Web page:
Will my blood group affect my baby?
Q: I am O positive and my fiancé is B positive. I am 4 months pregnant and the doctor says that my ICT level is positive (1 in 4 dilution) but my Rh is also positive. Does this normally happen? Is this situation bad for my baby? How does this affect my baby? Is there any cure for this situation? Please suggest.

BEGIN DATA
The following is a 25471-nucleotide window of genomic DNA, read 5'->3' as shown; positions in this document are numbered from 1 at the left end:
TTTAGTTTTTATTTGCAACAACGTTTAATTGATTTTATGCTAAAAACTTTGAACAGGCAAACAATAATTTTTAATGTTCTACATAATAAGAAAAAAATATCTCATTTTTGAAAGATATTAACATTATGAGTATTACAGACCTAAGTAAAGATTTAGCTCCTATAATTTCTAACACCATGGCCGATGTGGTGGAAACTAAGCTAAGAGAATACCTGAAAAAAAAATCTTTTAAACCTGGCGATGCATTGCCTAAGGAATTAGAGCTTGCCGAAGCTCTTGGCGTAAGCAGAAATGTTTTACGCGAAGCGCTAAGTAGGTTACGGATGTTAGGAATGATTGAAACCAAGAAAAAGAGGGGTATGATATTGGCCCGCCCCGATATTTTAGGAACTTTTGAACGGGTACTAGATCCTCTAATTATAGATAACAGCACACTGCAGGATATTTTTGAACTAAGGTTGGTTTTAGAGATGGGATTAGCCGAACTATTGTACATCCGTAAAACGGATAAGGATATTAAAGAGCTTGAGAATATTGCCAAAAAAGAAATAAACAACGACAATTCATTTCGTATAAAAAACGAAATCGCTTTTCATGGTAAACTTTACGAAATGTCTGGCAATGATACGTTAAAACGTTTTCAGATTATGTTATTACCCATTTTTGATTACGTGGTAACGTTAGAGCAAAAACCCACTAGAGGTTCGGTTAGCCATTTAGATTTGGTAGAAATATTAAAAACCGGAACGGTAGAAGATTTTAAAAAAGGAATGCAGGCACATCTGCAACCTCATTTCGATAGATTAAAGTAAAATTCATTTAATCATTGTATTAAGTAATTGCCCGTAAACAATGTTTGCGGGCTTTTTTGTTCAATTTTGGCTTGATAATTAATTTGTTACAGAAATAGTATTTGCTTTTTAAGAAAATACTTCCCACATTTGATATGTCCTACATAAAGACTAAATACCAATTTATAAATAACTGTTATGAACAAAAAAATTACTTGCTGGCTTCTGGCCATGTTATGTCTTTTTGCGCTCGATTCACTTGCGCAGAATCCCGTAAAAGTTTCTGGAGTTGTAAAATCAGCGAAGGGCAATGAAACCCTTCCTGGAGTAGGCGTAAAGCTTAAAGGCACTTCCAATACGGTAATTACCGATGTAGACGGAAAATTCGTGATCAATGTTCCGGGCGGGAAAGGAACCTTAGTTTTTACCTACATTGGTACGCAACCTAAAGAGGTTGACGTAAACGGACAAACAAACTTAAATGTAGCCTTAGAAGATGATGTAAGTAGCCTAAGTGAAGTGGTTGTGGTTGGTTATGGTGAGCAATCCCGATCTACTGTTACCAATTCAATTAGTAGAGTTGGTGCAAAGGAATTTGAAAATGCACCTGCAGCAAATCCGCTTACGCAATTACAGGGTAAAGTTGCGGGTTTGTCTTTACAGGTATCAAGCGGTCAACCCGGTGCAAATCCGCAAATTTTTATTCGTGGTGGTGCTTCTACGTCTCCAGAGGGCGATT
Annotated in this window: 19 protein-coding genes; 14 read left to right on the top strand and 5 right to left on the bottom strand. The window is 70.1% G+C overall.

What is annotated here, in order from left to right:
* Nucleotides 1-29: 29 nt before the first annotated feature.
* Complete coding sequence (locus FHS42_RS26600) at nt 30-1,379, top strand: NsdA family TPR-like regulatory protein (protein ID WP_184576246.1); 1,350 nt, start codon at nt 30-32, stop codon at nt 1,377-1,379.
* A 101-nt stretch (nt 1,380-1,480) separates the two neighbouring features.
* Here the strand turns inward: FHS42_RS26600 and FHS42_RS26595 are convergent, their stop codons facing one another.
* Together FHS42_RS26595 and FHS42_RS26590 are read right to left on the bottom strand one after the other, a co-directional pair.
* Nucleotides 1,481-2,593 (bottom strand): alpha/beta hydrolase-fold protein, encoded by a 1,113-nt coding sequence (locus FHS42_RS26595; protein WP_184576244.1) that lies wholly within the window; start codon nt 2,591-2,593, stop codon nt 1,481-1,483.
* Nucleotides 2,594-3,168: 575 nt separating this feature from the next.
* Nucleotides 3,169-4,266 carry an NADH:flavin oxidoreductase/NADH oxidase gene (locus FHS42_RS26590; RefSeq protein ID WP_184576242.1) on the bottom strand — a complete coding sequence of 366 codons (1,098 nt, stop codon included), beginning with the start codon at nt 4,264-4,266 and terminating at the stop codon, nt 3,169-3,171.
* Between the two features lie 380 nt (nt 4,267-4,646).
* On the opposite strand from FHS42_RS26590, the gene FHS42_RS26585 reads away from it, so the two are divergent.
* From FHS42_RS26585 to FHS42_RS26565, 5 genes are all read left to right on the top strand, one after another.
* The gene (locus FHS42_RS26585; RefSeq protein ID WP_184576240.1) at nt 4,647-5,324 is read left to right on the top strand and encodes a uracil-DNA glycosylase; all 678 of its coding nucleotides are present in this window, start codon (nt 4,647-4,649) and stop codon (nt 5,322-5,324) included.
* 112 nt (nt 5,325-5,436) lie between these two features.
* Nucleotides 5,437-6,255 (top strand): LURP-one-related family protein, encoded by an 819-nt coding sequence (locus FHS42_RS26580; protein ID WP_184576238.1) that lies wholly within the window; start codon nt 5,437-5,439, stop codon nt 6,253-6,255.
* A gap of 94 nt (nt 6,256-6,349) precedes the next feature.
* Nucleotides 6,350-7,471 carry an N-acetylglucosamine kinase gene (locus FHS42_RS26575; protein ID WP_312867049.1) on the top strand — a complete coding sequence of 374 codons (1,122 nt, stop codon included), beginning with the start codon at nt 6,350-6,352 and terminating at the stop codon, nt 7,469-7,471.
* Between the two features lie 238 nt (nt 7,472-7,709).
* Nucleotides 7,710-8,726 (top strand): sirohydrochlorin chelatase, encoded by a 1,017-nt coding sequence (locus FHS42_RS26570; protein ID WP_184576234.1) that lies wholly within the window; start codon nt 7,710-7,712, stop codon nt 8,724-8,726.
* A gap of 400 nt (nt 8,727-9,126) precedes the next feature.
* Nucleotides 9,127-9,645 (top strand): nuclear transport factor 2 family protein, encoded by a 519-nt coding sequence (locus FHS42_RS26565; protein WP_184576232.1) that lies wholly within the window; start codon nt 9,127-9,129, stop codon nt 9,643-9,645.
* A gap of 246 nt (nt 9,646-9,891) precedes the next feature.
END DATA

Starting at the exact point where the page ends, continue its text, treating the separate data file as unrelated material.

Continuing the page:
A:There are about 20 known blood group systems that consist of over 200 antigens. Only two of these, however, (the ABO and the Rh) can commonly cause haemolytic transfusion reaction (HTR) as well as haemolytic disease of the newborn (HDN). A and B (& H) are antigens (proteins) found on the surfaces of red blood cells (and some other tissues). The ability to form these antigens on the surfaces of red blood cells is governed by genes inherited from parents. The pattern of genes we have is called genotype and the form in which it is expressed is called phenotype. It is the genotype (genetic make-up) which decides what the blood group (phenotype) will be. There are four possible blood groups in the ABO system: AB, A, B and O. Blood group A individuals possess A antigen on their red cells and have naturally occurring antibodies (anti-B) in their serum that react with group B and AB people. Blood group B individuals possess B antigen on their red cells and have naturally occurring antibodies (anti-A) in the serum that react with group A and AB people. Individuals with group AB possess both A and B antigens on their red cells and produce no naturally occurring antibodies. Finally, individuals with group O have neither A or B antigens on their red cells and have naturally occurring antibodies (anti- A and anti - B) in their serum that react with red cells from group A, B and AB people. In the ABO system there are three alleles: Ia - producing the antigen A, Ib - producing the antigen B and Io - producing neither antigen. IA and IB are co-dominant i.e. if both alleles are present, both antigens (A and B) will be formed on the surfaces of red blood cells and the individual will have blood group AB. Io is recessive and produces neither antigen and thus an individual will have blood group O if two of these alleles are present. The genotypic make-up can have 6 possibilities: Ia Ib (AB), Ia Ia (A), Ia Io (A), Ib Ib (B), Ib Io (B), Io Io (O) If either parent has group AB it will not be possible for any of the children to inherit Group O. If both parents have group O, all their children must have Group O and if both parents belong to blood group A (or B), it is still possible for some of their children to have Group O. Antibodies anti-A and anti-B are present in the blood of those who lack the corresponding antigen. These antibodies attack the red cells bearing them leading to anaemia and they can be detected by indirect antiglobulin (Coombs) test. ABO incompatibility can be life-threatening in case of mismatched transfusion but haemolytic disease of the newborn is usually mild. This is so as the amount of antibodies in mother's serum is low, the ABH antigens are not well developed in the newborn and the presence of ABH antigens in other tissues of the body. HDN can develop in non-O blood group babies of O-mothers.